I haven't been baking as much as I used to, since I've been busy doing homework after dinner is over. My usual baked goods are quickbreads (banana, zucchini), cookies, and a few tasty apple cakes. I can't remember any time that I made my own pie crust from scratch. So this was an adventure! Next time I'll need to be a little more precise in my measuring techniques - it all worked out fine - but could look prettier. It tasted great!
Back in October, I made a maple kabocha squash puree that I thought would be great as a pie filling. At the farmer's market, I picked up some red kuri squash at the Atlas Farms booth. I don't like overly sweet desserts, so this filling might be a little savory for those of you with a severe sweet tooth. I also didn't make a traditional custard-like squash pie filling (like a pumpkin pie). Next time I'll add in an egg and some liquid so that the filling stays together a little more. I forgot to write down the measurements for the spices - adjust as you see fit! If your local farmers don't have red kuri squash you could also use kabocha, butternut, or the smaller pumpkins.
Maple Red Kuri Squash Filling
2 small red kuri squash, peeled, seeded and cut into 1-inch cubes
1 tbsp. kosher salt
Water for cooking
1/3 cup (appx.) maple syrup
3-4 tablespoons of unsalted butter
1 tablespoon vanilla extract
1 teaspoon cinnamon
1/2 teaspoon (a little less) nutmeg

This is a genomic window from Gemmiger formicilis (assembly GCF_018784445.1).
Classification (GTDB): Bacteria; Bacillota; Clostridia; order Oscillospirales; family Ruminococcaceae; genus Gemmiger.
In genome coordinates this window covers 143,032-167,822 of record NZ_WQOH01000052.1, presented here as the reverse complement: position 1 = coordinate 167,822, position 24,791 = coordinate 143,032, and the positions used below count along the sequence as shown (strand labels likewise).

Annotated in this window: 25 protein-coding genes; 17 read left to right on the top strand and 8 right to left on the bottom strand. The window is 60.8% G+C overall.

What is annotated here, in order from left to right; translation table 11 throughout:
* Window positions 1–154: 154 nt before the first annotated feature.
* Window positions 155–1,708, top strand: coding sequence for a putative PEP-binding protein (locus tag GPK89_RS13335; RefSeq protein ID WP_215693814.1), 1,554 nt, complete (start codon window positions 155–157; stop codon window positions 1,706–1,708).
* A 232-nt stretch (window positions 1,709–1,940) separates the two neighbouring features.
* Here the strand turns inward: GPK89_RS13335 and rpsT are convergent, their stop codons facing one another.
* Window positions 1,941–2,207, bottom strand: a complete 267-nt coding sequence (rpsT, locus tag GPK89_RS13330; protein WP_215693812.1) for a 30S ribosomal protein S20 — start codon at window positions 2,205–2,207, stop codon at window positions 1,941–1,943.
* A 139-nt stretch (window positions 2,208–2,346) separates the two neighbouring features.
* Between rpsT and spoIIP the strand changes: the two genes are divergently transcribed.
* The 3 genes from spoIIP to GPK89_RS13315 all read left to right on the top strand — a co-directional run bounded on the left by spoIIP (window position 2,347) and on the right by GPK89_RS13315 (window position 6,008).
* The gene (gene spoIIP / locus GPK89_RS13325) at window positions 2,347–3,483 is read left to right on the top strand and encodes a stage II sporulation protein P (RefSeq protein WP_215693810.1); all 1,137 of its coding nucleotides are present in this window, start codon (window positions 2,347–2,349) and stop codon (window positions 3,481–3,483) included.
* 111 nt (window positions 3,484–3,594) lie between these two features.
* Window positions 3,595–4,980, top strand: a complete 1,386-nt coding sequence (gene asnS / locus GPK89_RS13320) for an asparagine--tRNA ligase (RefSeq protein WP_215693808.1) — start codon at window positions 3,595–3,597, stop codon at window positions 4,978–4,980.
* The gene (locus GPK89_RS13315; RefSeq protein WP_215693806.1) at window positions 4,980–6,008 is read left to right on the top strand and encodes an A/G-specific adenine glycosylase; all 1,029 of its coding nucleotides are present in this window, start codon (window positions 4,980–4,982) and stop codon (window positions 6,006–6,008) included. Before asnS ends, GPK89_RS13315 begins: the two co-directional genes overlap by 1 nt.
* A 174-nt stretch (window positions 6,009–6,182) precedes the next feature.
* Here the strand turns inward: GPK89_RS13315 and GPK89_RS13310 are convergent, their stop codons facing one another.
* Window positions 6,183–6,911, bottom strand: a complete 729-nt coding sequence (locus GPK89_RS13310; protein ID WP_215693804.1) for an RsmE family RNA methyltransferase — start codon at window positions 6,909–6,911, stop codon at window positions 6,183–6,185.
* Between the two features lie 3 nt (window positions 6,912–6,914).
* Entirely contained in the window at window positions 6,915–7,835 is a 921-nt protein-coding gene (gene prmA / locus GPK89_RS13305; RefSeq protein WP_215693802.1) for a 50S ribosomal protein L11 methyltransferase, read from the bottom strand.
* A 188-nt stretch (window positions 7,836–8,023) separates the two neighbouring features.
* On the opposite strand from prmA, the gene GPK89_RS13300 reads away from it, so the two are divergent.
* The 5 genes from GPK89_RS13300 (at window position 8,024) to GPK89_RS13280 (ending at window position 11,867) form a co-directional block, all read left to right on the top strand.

A dash of ground cloves
Place squash cubes in a medium-large stockpot
Add about two inches of water (the squash won't be covered)
Sprinkle the salt across the top
Bring to a boil and immediately reduce heat to low
Simmer for about 10-15 minutes, until squash is fork tender
Drain and place squash into a mixing bowl
Puree with an immersion blender until smooth
Mix in butter, maple syrup, and the spices
Chill until ready to bake the pie
Delicious Flaky Pie Crust
I won't re-type this pie crust recipe, I'll point you to the blogs where I read about this great recipe. You can visit Delicious Dishings or Playing House for the link to the recipe. I will say that the secret to this flaky crust is chilled ingredients - especially the ice cold vodka. I used what I had in the freezer - guess I should call this Absolut Squash pie. You can't taste anything but the flaky deliciousness after baking. There is a reason that people go to culinary school to learn how to make pastries! I had a blast making this, but I definitely do not have the pastry patience!
A few notes on my pie crust preparation. First, after all this cooking I still don't have a large food processor. This means that I either process in small batches or I turn to my immersion blender. For this recipe, I'm sure that my immersion blender method affected my dough mixing success. It still came out great, but it was a little unwieldy to work with.
Second, I have a great rolling pin but nowhere to roll out the dough. I improvised and taped down a huge sheet of wax paper to my countertop. Next time - a silicone mat! Thankfully I had two balls of dough to work with (the recipe is for a double crust pie). The first didn't roll out very nicely, so I turned it into lattice strips for the top. The pastry gods were looking out for me - the second ball of dough rolled out much nicer.